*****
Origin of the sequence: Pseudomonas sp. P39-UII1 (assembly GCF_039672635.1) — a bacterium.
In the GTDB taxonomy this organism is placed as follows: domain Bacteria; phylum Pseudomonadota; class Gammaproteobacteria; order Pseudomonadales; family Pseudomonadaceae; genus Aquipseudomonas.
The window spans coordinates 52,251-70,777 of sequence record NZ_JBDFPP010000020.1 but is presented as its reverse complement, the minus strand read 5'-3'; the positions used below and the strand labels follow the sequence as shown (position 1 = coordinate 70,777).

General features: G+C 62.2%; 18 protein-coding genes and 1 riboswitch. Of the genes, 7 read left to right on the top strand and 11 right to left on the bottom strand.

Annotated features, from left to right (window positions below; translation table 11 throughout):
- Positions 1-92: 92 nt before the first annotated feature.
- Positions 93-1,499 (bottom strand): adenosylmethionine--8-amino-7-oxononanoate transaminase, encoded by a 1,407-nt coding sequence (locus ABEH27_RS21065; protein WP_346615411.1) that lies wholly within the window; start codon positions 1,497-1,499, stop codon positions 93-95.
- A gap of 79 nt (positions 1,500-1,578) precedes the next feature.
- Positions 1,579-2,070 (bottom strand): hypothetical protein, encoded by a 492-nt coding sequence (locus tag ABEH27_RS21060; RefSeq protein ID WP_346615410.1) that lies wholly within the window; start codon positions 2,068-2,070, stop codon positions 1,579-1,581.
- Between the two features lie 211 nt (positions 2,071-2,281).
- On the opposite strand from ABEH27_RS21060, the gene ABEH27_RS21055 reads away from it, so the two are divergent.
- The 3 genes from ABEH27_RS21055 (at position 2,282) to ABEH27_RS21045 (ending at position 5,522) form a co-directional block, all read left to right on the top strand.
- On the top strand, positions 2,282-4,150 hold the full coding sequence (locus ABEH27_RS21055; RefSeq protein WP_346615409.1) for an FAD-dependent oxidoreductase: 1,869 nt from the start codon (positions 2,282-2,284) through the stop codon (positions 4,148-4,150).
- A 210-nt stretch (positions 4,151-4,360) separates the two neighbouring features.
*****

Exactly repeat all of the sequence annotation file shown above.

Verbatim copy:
Origin of the sequence: Pseudomonas sp. P39-UII1 (assembly GCF_039672635.1) — a bacterium.
In the GTDB taxonomy this organism is placed as follows: domain Bacteria; phylum Pseudomonadota; class Gammaproteobacteria; order Pseudomonadales; family Pseudomonadaceae; genus Aquipseudomonas.
The window spans coordinates 52,251-70,777 of sequence record NZ_JBDFPP010000020.1 but is presented as its reverse complement, the minus strand read 5'-3'; the positions used below and the strand labels follow the sequence as shown (position 1 = coordinate 70,777).

General features: G+C 62.2%; 18 protein-coding genes and 1 riboswitch. Of the genes, 7 read left to right on the top strand and 11 right to left on the bottom strand.

Annotated features, from left to right (window positions below; translation table 11 throughout):
- Positions 1-92: 92 nt before the first annotated feature.
- Positions 93-1,499 (bottom strand): adenosylmethionine--8-amino-7-oxononanoate transaminase, encoded by a 1,407-nt coding sequence (locus ABEH27_RS21065; protein WP_346615411.1) that lies wholly within the window; start codon positions 1,497-1,499, stop codon positions 93-95.
- A gap of 79 nt (positions 1,500-1,578) precedes the next feature.
- Positions 1,579-2,070 (bottom strand): hypothetical protein, encoded by a 492-nt coding sequence (locus tag ABEH27_RS21060; RefSeq protein ID WP_346615410.1) that lies wholly within the window; start codon positions 2,068-2,070, stop codon positions 1,579-1,581.
- Between the two features lie 211 nt (positions 2,071-2,281).
- On the opposite strand from ABEH27_RS21060, the gene ABEH27_RS21055 reads away from it, so the two are divergent.
- The 3 genes from ABEH27_RS21055 (at position 2,282) to ABEH27_RS21045 (ending at position 5,522) form a co-directional block, all read left to right on the top strand.
- On the top strand, positions 2,282-4,150 hold the full coding sequence (locus ABEH27_RS21055; RefSeq protein WP_346615409.1) for an FAD-dependent oxidoreductase: 1,869 nt from the start codon (positions 2,282-2,284) through the stop codon (positions 4,148-4,150).
- A 210-nt stretch (positions 4,151-4,360) separates the two neighbouring features.